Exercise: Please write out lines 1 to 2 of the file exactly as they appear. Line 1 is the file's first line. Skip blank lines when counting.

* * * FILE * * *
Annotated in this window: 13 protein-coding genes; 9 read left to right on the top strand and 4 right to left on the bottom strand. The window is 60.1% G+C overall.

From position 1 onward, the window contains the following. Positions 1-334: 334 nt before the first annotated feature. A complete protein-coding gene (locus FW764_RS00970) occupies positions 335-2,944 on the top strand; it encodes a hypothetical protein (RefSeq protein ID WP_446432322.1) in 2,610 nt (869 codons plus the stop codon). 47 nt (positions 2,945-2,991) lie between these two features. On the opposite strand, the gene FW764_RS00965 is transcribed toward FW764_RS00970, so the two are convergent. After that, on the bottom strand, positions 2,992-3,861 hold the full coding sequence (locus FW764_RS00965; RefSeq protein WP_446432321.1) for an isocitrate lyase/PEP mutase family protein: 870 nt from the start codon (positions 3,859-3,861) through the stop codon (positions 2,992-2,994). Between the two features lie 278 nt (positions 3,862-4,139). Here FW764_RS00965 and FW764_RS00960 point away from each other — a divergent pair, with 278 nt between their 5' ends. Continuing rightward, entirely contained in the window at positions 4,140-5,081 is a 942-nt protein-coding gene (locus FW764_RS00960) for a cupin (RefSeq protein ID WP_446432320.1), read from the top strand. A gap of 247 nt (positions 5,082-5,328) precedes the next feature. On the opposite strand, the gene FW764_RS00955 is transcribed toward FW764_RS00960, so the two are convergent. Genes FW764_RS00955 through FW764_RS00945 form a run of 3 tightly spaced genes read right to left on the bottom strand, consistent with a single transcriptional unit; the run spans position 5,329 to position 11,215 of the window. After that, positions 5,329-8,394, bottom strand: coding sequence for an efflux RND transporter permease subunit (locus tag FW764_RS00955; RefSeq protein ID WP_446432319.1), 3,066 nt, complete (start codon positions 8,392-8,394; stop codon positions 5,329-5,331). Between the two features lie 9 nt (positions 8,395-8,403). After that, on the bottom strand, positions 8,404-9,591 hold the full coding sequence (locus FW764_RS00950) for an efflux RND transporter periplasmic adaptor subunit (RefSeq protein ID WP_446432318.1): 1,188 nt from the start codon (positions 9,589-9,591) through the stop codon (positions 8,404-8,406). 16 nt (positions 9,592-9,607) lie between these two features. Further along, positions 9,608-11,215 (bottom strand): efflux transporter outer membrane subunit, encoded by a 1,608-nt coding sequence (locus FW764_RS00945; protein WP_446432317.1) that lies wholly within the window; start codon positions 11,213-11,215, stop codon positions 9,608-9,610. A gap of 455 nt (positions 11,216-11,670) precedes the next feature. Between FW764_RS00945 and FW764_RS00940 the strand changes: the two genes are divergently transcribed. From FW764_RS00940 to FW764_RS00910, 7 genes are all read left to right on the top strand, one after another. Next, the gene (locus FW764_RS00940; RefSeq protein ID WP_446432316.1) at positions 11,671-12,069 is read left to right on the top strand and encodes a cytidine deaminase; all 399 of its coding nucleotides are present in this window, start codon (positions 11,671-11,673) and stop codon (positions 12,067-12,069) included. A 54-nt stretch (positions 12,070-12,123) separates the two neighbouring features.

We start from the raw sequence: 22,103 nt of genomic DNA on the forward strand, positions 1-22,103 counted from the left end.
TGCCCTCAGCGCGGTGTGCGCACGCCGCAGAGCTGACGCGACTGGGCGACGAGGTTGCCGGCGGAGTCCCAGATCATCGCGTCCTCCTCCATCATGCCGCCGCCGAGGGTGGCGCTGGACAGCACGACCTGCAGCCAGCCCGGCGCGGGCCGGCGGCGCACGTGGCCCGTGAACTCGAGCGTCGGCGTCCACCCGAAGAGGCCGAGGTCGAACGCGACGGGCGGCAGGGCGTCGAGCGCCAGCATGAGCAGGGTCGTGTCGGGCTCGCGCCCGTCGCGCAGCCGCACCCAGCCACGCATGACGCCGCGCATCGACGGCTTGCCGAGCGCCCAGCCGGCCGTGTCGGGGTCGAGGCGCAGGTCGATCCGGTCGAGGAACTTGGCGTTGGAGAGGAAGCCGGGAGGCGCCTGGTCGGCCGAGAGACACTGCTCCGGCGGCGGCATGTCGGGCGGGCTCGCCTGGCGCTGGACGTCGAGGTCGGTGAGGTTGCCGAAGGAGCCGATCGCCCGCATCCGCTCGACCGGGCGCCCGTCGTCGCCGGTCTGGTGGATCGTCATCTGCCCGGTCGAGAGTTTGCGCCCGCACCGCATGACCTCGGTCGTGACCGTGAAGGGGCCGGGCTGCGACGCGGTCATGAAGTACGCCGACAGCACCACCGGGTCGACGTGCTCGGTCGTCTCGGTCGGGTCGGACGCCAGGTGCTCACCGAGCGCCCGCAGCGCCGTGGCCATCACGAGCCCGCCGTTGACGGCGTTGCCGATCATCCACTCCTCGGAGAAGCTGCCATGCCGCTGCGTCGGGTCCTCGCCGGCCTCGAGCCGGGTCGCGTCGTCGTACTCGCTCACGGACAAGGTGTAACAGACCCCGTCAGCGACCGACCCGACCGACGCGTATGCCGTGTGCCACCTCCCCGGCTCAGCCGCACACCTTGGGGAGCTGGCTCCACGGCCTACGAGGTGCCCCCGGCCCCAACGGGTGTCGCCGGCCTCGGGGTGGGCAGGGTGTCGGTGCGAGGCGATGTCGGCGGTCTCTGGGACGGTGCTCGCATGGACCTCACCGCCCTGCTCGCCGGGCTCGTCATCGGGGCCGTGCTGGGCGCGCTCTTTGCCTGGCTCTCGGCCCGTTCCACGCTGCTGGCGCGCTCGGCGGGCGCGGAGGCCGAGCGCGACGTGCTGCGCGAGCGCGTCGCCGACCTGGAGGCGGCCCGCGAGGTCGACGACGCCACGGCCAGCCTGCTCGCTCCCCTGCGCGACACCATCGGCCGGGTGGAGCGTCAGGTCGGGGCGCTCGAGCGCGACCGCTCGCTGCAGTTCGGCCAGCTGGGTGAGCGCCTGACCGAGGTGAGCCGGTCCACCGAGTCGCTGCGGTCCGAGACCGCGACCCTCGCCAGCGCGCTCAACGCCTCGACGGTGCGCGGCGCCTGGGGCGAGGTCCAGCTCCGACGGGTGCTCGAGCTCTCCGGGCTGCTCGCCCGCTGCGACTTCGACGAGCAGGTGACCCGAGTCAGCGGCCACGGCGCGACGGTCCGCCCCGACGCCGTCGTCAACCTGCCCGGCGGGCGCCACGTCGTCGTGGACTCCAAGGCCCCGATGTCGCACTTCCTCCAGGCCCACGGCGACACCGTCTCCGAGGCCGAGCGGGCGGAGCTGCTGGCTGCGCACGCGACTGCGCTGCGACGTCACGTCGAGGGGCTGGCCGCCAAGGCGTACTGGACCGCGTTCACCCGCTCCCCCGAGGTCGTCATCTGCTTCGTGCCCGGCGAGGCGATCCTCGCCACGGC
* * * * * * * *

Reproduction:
Annotated in this window: 13 protein-coding genes; 9 read left to right on the top strand and 4 right to left on the bottom strand. The window is 60.1% G+C overall.

From position 1 onward, the window contains the following. Positions 1-334: 334 nt before the first annotated feature. A complete protein-coding gene (locus FW764_RS00970) occupies positions 335-2,944 on the top strand; it encodes a hypothetical protein (RefSeq protein ID WP_446432322.1) in 2,610 nt (869 codons plus the stop codon). 47 nt (positions 2,945-2,991) lie between these two features. On the opposite strand, the gene FW764_RS00965 is transcribed toward FW764_RS00970, so the two are convergent. After that, on the bottom strand, positions 2,992-3,861 hold the full coding sequence (locus FW764_RS00965; RefSeq protein WP_446432321.1) for an isocitrate lyase/PEP mutase family protein: 870 nt from the start codon (positions 3,859-3,861) through the stop codon (positions 2,992-2,994). Between the two features lie 278 nt (positions 3,862-4,139). Here FW764_RS00965 and FW764_RS00960 point away from each other — a divergent pair, with 278 nt between their 5' ends. Continuing rightward, entirely contained in the window at positions 4,140-5,081 is a 942-nt protein-coding gene (locus FW764_RS00960) for a cupin (RefSeq protein ID WP_446432320.1), read from the top strand. A gap of 247 nt (positions 5,082-5,328) precedes the next feature. On the opposite strand, the gene FW764_RS00955 is transcribed toward FW764_RS00960, so the two are convergent. Genes FW764_RS00955 through FW764_RS00945 form a run of 3 tightly spaced genes read right to left on the bottom strand, consistent with a single transcriptional unit; the run spans position 5,329 to position 11,215 of the window. After that, positions 5,329-8,394, bottom strand: coding sequence for an efflux RND transporter permease subunit (locus tag FW764_RS00955; RefSeq protein ID WP_446432319.1), 3,066 nt, complete (start codon positions 8,392-8,394; stop codon positions 5,329-5,331). Between the two features lie 9 nt (positions 8,395-8,403). After that, on the bottom strand, positions 8,404-9,591 hold the full coding sequence (locus FW764_RS00950) for an efflux RND transporter periplasmic adaptor subunit (RefSeq protein ID WP_446432318.1): 1,188 nt from the start codon (positions 9,589-9,591) through the stop codon (positions 8,404-8,406). 16 nt (positions 9,592-9,607) lie between these two features. Further along, positions 9,608-11,215 (bottom strand): efflux transporter outer membrane subunit, encoded by a 1,608-nt coding sequence (locus FW764_RS00945; protein WP_446432317.1) that lies wholly within the window; start codon positions 11,213-11,215, stop codon positions 9,608-9,610. A gap of 455 nt (positions 11,216-11,670) precedes the next feature. Between FW764_RS00945 and FW764_RS00940 the strand changes: the two genes are divergently transcribed. From FW764_RS00940 to FW764_RS00910, 7 genes are all read left to right on the top strand, one after another. Next, the gene (locus FW764_RS00940; RefSeq protein ID WP_446432316.1) at positions 11,671-12,069 is read left to right on the top strand and encodes a cytidine deaminase; all 399 of its coding nucleotides are present in this window, start codon (positions 11,671-11,673) and stop codon (positions 12,067-12,069) included. A 54-nt stretch (positions 12,070-12,123) separates the two neighbouring features.